Support workers need support themselves in order to have a positive impact on their clients.
But even if they receive that support, they can still experience a loss of resilience and begin suffering from stress, burnout, fatigue and other physical and emotional problems. Chronic stress can lead to deteriorating mental health and staff absence. This has a high cost to both individuals and organisations. For example, in social care services, in the UK, 7% of employees had more than 40 sick days in 2015 (Source: Health & Social Care Information Centre, Personal Social Services: Staff of Social Services Departments).
Although self care is recognised as important by individuals and organisations, it is often based on practices or techniques that can in themselves become another source of stress.
Techniques and practices like mindfulness meditation, one-to-one mentoring sessions, “me time” or exercise can yield inconsistent results across a team and for individuals, leading to doubts about competence, self-discipline or resilience.
But what if the source of resilience isn’t what we think it is?
And what if the daily, chronic stress that support workers experience could be mitigated without any self-care techniques at all?
This workshop, called Love Your Work Again, provides a new way of understanding what resilience is and where it comes from.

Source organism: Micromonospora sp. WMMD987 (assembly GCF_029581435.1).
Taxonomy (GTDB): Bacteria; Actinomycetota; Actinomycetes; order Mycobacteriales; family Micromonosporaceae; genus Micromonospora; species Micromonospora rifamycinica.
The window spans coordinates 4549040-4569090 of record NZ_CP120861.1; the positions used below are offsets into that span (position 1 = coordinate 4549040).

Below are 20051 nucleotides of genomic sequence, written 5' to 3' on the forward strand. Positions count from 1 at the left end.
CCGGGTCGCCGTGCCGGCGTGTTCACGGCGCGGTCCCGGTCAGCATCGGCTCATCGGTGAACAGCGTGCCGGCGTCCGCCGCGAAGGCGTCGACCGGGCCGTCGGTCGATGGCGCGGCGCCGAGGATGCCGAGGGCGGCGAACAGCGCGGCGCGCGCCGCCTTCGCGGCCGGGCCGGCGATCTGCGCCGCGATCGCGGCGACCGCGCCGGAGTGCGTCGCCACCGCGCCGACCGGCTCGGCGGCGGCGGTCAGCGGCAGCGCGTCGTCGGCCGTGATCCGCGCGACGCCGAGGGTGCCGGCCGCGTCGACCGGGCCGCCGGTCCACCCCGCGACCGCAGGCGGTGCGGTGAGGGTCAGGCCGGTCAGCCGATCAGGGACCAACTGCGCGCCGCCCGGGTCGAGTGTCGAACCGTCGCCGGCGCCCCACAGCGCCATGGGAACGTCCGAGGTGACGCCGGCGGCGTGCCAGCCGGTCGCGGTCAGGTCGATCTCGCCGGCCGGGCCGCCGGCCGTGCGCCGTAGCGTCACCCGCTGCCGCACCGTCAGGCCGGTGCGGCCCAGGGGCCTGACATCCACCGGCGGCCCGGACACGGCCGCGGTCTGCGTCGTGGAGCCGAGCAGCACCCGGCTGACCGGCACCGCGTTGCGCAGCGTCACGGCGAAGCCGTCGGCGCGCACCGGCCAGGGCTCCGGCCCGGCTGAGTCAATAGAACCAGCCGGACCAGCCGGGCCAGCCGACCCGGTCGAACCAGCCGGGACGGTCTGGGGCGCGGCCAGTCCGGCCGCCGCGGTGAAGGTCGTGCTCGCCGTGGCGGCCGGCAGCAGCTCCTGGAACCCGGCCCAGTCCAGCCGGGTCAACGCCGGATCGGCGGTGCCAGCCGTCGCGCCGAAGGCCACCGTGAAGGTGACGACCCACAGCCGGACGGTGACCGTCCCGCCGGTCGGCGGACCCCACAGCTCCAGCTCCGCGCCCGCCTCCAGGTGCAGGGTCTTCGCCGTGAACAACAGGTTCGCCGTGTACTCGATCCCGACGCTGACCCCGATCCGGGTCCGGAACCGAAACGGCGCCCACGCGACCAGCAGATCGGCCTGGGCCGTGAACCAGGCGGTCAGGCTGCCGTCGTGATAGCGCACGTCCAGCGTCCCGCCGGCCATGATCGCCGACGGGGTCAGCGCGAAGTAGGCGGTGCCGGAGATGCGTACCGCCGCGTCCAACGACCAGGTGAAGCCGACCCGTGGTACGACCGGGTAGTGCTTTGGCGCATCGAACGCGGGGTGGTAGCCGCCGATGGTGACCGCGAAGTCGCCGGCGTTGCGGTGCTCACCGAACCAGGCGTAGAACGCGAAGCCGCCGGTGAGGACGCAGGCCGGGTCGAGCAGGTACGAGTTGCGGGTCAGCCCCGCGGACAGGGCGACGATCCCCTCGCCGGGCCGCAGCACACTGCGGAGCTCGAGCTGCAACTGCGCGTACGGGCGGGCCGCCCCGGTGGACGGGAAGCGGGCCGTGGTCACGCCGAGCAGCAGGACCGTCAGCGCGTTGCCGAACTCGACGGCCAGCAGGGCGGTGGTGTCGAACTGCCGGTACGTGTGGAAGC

Love Your Work Again explains why people’s state of mind is an organization’s greatest resource and how to improve one’s state of mind by realising a new understanding of human psychology.
As a result of this new understanding, participants may experience:
- Reduced stress, so chronic stress is no longer a factor in their work or personal life
- Clarity, for easier decision making and better communication
- Significantly improved productivity, creativity and efficiency
- Better self care, occurring naturally
- An overall increase in their quality of life
These types of results are typical and often experienced quite rapidly, with people sometimes feeling significant relief of stress-related symptoms during the workshop itself.
In summary, this workshop’s message serves as a pre-emptive “strike” so that chronic stress among support workers is no longer something that needs mitigating.